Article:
HS2 Begins Building First of Five ‘Green Tunnels’

HS2 has begun construction of the first of five ‘green tunnels’ that have been designed to blend into the landscape.

The first tunnel is being built at Chipping Warden, Northamptonshire and will be 2.5 kilometres in length.

Construction starts on the Chipping Warden green tunnel with the first of five thousand giant concrete tunnel segments being installed.
Construction starts on the Chipping Warden green tunnel with the first of five thousand giant concrete tunnel segments being installed.

Instead of a traditional underground approach to tunnel building, this structure will be built on the surface using an off-site manufacturing approach that will speed up construction.

This was developed by HS2’s main works contractor EKFB – a team made up of Eiffage, Kier, Ferrovial Construction and BAM Nuttall – taking on board approaches used in the construction of France’s latest high-speed lines.

Designed as an m-shaped double arch, the tunnel will have separate halves for southbound and northbound trains, each the height of two double-decker buses.

Instead of casting the whole tunnel on site, over 5,000 concrete segments will be made by Stanton Precast at its Derbyshire factory and then assembled in situ.

Five different concrete precast segments will be slotted together to achieve the double arch – one central pier, two side walls and two roof slabs.

All 5,020 segments will be steel-reinforced, with the largest weighing up to 43 tonnes.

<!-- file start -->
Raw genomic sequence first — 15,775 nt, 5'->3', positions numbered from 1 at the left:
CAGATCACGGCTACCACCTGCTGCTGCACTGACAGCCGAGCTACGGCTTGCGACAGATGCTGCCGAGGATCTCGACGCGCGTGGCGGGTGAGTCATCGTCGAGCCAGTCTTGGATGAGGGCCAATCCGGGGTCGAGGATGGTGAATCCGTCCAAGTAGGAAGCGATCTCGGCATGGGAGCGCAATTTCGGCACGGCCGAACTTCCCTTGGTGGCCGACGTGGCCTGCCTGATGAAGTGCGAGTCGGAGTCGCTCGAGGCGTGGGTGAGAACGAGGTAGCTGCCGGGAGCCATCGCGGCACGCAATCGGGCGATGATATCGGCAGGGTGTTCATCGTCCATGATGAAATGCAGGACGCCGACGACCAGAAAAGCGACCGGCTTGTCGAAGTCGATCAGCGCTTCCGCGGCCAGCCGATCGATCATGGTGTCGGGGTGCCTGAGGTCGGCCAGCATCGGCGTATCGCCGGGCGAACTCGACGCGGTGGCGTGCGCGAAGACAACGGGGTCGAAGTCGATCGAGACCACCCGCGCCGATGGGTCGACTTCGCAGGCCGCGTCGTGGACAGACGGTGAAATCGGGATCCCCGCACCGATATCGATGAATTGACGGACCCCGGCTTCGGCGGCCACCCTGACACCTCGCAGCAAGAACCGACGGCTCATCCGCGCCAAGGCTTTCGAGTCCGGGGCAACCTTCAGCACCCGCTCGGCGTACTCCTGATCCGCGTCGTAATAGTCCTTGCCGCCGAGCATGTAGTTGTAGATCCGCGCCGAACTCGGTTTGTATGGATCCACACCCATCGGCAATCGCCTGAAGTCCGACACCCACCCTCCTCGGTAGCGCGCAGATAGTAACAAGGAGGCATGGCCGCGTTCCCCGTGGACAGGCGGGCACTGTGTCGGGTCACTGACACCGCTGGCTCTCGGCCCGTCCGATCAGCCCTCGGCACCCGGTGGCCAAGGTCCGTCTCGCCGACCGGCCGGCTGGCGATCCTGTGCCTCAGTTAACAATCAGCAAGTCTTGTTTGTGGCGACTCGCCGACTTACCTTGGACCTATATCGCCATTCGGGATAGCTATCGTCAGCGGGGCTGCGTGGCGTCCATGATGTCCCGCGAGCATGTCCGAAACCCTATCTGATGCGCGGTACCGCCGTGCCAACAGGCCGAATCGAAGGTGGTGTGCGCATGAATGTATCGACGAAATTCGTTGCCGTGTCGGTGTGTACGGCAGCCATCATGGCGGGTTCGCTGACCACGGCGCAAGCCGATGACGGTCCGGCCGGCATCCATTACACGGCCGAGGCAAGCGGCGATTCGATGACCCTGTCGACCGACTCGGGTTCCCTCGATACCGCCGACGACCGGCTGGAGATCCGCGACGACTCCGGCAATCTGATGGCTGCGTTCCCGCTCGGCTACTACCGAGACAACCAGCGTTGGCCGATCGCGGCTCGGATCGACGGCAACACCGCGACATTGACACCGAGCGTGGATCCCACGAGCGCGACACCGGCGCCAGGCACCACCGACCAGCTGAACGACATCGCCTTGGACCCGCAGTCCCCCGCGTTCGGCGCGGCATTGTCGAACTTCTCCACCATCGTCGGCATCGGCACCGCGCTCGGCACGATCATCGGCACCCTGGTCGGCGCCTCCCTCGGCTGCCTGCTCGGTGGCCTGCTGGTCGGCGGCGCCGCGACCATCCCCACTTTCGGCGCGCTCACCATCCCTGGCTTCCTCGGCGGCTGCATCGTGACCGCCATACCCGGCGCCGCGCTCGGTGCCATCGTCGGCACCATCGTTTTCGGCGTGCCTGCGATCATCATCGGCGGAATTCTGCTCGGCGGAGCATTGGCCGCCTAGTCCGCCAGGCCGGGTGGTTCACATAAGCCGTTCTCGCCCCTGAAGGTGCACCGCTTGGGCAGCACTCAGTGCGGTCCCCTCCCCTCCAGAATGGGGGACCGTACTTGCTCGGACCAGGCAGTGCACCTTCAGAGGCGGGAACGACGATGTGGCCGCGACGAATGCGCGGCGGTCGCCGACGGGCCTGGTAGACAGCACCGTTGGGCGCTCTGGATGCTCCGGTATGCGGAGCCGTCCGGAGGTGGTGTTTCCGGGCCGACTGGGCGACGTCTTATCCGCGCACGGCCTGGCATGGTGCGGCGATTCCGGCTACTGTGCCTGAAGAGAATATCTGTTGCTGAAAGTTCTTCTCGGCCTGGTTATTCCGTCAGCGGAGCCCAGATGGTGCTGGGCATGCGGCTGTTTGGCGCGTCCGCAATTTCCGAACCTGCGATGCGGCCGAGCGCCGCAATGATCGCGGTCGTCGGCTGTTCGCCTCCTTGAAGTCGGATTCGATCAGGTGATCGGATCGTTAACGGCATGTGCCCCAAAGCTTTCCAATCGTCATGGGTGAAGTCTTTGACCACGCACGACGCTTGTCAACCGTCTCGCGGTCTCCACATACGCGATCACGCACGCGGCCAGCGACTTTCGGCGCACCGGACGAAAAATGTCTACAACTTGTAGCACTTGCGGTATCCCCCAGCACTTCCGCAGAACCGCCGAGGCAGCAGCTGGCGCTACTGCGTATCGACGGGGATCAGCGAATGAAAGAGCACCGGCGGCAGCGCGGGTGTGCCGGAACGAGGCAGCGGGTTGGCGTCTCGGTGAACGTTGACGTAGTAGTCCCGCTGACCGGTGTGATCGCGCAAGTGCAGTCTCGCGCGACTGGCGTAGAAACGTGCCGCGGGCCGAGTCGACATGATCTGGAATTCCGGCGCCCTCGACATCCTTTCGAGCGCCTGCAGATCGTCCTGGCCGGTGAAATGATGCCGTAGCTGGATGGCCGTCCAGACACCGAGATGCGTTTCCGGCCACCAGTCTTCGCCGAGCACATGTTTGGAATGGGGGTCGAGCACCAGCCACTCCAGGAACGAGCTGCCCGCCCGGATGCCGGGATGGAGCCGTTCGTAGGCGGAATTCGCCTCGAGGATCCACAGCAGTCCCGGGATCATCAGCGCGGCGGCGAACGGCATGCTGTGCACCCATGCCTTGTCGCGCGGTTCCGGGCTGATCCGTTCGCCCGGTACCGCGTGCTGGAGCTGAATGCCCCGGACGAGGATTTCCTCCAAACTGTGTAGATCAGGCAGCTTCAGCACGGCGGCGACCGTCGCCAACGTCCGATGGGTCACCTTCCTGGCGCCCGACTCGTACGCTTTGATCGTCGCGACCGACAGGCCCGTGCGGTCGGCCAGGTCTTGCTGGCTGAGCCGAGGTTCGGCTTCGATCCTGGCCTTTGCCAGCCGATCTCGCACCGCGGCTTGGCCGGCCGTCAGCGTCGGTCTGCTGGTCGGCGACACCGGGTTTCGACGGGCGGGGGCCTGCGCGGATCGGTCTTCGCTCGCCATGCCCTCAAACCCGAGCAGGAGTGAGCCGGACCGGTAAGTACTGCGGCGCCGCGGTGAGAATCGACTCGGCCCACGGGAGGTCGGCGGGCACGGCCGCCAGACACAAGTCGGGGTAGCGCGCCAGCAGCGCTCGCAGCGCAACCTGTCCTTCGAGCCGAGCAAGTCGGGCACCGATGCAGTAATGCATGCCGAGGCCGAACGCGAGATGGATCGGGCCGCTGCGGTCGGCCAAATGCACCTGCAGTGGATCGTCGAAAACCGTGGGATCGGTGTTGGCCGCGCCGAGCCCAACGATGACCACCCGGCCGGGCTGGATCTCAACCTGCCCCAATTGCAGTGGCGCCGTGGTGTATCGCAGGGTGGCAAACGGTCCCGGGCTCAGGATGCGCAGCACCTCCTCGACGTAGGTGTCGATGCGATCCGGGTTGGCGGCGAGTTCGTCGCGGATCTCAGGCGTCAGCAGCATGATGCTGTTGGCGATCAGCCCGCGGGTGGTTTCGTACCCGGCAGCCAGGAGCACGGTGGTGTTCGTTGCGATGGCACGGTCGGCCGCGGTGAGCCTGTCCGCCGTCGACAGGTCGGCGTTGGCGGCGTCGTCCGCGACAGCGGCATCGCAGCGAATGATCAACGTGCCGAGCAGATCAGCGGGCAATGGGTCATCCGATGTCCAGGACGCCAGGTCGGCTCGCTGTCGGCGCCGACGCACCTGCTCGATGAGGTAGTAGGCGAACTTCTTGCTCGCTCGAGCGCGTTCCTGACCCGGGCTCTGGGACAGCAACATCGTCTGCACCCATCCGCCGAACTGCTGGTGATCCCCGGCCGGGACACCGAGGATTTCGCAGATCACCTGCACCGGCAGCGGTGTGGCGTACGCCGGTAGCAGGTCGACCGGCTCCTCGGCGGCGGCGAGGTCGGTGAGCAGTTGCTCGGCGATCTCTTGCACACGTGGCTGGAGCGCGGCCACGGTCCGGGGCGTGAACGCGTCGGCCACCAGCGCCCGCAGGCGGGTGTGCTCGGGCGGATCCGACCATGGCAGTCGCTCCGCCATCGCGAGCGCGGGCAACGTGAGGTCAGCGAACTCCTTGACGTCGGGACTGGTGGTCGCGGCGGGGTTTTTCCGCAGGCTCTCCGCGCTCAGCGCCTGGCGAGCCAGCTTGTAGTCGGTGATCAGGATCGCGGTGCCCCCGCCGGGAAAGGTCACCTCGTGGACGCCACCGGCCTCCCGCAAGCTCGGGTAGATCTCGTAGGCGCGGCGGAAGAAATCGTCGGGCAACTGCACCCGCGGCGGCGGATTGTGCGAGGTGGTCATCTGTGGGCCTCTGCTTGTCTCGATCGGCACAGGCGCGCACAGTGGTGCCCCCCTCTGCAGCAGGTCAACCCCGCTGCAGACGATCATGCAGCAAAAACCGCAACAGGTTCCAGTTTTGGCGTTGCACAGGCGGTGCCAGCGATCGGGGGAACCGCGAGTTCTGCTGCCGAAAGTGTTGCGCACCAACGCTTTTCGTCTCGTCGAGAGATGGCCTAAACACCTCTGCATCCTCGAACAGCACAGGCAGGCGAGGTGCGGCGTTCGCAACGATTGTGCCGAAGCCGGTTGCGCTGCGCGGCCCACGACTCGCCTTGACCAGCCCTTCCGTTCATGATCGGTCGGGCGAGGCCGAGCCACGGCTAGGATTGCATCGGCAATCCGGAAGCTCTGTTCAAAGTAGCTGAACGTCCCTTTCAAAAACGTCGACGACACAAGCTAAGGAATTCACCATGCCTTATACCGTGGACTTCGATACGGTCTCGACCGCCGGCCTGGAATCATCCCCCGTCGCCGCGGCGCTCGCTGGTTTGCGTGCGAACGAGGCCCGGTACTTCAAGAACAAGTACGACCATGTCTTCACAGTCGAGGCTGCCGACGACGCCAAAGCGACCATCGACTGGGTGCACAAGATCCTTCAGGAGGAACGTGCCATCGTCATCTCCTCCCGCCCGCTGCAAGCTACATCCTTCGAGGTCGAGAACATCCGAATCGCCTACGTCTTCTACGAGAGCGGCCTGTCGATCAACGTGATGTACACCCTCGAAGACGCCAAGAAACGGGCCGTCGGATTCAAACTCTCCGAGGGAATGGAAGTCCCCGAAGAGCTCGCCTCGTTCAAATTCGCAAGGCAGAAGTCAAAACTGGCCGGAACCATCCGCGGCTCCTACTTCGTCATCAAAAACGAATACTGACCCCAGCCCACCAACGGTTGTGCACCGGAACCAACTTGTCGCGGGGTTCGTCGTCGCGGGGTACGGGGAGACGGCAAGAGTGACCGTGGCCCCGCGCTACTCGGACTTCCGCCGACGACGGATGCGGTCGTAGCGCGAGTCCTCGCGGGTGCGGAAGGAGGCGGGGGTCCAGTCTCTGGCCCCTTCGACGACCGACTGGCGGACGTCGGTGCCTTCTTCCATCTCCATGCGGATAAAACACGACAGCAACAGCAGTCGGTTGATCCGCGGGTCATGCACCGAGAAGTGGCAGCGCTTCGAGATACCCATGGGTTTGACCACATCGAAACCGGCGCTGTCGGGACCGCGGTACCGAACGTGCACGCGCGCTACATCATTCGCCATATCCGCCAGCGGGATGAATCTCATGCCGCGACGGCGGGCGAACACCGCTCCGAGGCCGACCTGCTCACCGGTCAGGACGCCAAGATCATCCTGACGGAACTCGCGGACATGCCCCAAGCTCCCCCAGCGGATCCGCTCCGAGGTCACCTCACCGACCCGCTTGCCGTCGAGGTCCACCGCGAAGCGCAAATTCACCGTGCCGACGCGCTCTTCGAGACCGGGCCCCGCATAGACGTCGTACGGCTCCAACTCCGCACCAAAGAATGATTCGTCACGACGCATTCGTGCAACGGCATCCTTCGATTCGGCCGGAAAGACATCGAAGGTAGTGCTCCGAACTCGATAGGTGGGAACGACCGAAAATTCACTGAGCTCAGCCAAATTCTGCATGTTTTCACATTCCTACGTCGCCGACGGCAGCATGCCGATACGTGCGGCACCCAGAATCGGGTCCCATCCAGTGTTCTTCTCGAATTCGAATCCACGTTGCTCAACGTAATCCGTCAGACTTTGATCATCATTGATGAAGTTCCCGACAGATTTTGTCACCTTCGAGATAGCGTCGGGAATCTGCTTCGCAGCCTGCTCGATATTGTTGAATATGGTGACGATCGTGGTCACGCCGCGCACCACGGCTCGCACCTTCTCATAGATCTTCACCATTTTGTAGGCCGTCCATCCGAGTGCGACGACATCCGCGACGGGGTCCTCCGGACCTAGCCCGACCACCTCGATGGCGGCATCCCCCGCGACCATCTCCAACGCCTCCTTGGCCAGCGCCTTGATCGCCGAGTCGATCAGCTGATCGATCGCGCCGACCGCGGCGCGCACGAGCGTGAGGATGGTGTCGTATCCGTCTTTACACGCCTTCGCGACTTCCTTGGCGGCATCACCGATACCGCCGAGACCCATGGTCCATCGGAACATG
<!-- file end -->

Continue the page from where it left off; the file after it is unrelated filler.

Once complete the tunnel will then be covered with earth, trees, shrubs and hedgerows to blend into the surrounding countryside.

Rohan Perin, HS2’s Project Client, said:

“The Chipping Warden green tunnel is a great example of what we’re doing to reduce disruption for people living close to the railway and it’s fantastic to see the first arches in position.

“Our trains will be powered by zero carbon electricity but it’s also important to reduce the amount of carbon embedded in construction.

“The off-site manufacturing techniques being used will help cutting the overall amount of carbon-intensive concrete and steel in the tunnel and make the whole process faster, more efficient and therefore less disruptive for the community.”

The tunnel will be built in sections, with construction to be completed in 2024.

Similar green tunnels will be built at Greatworth, Northamptonshire, Wendover, Buckinghamshire and Burton Green, Warwickshire.

These will stretch for a combined total of more than four miles, with tailored landscaping plans for each tunnel to factor in the planning of trees and shrubs native to the local area.

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